Sunday 24 September 2017

First Sikh woman and turban-wearing Sikh man elected to Parliament

Preet Kaur Gill and Tanmanjeet Singh Dhesi were elected for the Labour Party in Birmingham Edgbaston and Slough.

By Peter Cary

The first female Sikh MP and first turban-wearing Sikh man have been elected to Parliament.

Preet Kaur Gill and Tanmanjeet Singh Dhesi were elected to sitting Labour constituencies, in Birmingham Edgbaston and Slough respectively, after the seats’ former MPs stepped down upon the announcement of the General Election in April.

Gill, who was serving as a councillor for the nearby Birmingham district of Sandwell, won 24,124 votes at last night’s election – 6,917 above her nearest Conservative rival, Caroline Squire.

The result means Gill extended Labour’s majority by a further 4,211 votes, 10.5% up on the previous lead of 2,706 held by Gisela Stuart in 2015.

In her acceptance speech in Edgbaston, Gill paid tribute to her father, an immigrant bus driver from India who became a close friend of the first UK Sikh peer, Lord King.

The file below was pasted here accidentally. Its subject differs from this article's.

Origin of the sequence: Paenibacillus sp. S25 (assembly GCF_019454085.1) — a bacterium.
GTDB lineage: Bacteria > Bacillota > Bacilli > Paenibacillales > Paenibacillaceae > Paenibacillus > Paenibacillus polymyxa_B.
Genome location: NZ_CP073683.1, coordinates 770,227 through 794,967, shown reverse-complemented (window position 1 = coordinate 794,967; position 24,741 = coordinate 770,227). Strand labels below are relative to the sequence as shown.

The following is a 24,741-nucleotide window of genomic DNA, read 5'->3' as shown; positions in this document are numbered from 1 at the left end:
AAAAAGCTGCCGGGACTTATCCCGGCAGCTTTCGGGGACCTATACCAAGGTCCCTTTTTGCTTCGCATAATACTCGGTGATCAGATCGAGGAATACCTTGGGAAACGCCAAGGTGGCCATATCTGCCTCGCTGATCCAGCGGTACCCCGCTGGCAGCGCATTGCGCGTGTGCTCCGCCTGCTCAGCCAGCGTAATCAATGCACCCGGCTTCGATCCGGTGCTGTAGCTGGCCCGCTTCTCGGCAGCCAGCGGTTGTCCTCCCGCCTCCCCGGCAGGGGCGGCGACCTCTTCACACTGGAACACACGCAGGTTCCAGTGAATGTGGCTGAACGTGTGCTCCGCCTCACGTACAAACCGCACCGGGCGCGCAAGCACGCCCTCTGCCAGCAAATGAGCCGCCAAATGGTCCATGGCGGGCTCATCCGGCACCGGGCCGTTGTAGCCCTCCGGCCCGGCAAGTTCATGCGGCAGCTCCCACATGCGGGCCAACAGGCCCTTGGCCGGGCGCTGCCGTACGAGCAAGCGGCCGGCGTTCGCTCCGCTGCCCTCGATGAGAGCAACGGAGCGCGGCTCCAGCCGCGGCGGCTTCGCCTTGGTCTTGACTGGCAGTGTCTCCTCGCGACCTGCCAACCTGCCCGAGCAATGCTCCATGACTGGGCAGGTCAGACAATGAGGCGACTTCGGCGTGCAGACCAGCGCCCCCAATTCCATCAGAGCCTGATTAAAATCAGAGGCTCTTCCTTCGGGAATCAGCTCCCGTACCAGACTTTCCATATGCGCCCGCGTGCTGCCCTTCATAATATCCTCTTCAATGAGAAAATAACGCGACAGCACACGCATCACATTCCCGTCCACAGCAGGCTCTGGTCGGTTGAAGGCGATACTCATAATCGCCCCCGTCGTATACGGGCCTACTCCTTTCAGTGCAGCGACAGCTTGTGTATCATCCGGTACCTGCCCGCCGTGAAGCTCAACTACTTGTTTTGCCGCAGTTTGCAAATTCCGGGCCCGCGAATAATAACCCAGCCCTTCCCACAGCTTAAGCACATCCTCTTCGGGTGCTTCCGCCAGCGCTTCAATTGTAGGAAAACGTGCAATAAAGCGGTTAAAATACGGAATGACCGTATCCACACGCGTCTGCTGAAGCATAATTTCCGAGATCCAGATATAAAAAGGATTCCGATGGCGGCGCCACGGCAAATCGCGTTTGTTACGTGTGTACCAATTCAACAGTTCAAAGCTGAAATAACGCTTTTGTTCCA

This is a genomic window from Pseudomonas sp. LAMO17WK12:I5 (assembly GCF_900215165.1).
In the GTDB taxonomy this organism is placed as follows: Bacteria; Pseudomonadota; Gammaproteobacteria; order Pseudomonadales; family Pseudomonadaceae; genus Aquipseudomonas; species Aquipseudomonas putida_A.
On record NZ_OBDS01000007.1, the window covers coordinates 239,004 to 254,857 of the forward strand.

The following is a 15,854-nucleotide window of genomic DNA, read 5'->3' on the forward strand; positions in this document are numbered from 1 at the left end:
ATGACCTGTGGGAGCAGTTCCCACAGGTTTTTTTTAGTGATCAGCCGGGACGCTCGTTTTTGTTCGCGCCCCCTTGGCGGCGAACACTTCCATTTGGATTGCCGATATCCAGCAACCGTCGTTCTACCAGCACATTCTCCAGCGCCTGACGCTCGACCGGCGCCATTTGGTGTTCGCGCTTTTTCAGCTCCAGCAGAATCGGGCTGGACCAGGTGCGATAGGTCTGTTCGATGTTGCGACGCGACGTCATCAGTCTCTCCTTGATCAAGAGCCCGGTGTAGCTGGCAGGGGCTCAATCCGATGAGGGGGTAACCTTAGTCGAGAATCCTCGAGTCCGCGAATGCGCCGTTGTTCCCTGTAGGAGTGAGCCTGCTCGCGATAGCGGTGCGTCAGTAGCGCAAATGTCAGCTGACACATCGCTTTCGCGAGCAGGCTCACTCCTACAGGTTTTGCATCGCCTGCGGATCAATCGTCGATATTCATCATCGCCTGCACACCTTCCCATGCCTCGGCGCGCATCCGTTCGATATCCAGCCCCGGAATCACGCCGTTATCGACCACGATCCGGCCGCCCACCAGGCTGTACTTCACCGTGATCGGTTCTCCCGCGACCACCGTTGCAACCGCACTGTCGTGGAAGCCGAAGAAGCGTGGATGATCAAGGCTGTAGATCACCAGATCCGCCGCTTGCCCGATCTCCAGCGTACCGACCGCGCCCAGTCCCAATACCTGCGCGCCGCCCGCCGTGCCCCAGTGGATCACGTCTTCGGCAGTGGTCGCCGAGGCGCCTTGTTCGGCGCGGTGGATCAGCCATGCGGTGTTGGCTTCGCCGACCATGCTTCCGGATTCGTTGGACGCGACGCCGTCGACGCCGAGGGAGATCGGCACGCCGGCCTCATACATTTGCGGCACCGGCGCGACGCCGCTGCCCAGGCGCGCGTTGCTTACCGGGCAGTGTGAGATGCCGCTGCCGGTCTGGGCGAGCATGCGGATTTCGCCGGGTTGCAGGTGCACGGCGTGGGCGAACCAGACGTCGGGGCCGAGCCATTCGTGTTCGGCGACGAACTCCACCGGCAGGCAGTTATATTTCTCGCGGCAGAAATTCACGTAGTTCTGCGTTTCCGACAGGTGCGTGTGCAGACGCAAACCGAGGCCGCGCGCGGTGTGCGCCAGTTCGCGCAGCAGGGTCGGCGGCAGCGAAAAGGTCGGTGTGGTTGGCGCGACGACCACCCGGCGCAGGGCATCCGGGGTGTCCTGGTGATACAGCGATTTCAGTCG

She said: “My father came to this country from India with great aspiration for us all, and tonight this is the beginning of a journey he would have been proud of had he been here.

“The British electorate have made important decisions and it’s now my job to go to Westminster as part of a Labour team for the many, not the few.”

Dhesi, who was elected as the new MP for Slough, is the former mayor of Gravesham in Kent, where he currently lives with his family.

His election to the Berkshire town of his birth marks the first time a turban-wearing Sikh has been elected to the Commons.

Dhesi was able to produce a substantial majority of 16,998 over the nearest Conservative rival, Mark Vivis, marking a 14.4% increase on the previous margin of 7,336 held by Fiona Mactaggart in 2015.

Hailing the result on Twitter on Friday, Dhesi said he was “humbled and honoured” to be elected as the Labour MP for Slough, and thanked voters for bestowing their trust in him.

In total, Labour gained 29 seats in Thursday’s election, while Theresa May’s Conservatives lost 12 despite hopes they would win a comfortable majority.

A count for the London constituency of Kensington will be the final seat to be declared following a third recount on Friday evening, after a second count was still judged too close to call between Labour and the Conservatives.

Press Association

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